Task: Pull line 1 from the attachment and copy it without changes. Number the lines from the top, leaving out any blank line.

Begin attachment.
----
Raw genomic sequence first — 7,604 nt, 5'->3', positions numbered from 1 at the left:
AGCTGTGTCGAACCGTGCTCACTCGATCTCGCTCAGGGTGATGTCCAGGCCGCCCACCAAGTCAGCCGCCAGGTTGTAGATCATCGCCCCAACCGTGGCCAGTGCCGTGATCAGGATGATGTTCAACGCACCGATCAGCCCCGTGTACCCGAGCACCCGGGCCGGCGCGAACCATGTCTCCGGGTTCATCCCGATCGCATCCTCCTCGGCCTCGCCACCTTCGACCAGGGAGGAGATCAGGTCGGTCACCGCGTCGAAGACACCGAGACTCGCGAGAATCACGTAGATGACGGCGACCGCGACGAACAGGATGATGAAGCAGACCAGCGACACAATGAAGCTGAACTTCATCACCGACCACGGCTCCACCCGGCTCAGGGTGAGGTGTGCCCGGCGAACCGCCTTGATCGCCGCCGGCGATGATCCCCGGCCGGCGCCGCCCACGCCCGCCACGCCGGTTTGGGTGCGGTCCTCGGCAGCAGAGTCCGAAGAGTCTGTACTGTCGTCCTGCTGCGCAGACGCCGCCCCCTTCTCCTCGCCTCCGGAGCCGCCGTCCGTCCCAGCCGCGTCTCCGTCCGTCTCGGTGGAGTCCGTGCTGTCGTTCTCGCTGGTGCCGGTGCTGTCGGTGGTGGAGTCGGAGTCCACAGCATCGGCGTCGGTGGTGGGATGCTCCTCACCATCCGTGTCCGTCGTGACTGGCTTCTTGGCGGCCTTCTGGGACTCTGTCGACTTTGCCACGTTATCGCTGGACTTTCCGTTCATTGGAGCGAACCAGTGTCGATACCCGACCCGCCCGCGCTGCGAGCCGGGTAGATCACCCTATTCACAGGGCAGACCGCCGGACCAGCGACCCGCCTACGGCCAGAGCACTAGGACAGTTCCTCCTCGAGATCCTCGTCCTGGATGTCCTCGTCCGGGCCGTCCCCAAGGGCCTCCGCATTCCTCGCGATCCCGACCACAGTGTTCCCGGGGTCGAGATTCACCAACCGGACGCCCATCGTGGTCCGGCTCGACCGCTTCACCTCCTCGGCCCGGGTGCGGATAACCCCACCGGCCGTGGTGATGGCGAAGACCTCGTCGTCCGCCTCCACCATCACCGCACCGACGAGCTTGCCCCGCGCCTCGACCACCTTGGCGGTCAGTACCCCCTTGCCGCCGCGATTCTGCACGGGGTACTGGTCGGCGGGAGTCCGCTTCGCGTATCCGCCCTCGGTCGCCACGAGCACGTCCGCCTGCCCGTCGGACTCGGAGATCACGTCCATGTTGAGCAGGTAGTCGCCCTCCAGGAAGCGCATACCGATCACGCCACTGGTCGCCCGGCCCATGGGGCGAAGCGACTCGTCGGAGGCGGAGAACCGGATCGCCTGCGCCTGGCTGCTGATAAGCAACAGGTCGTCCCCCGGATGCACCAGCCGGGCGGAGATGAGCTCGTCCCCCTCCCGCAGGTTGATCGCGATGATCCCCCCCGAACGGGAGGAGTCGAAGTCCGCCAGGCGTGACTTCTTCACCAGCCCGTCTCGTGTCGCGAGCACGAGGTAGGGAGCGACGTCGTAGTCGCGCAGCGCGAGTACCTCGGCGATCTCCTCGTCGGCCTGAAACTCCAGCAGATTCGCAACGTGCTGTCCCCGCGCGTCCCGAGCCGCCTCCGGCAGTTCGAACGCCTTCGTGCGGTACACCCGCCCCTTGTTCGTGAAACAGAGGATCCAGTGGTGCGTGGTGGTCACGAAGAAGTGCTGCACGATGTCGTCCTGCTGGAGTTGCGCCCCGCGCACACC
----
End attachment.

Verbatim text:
Raw genomic sequence first — 7,604 nt, 5'->3', positions numbered from 1 at the left: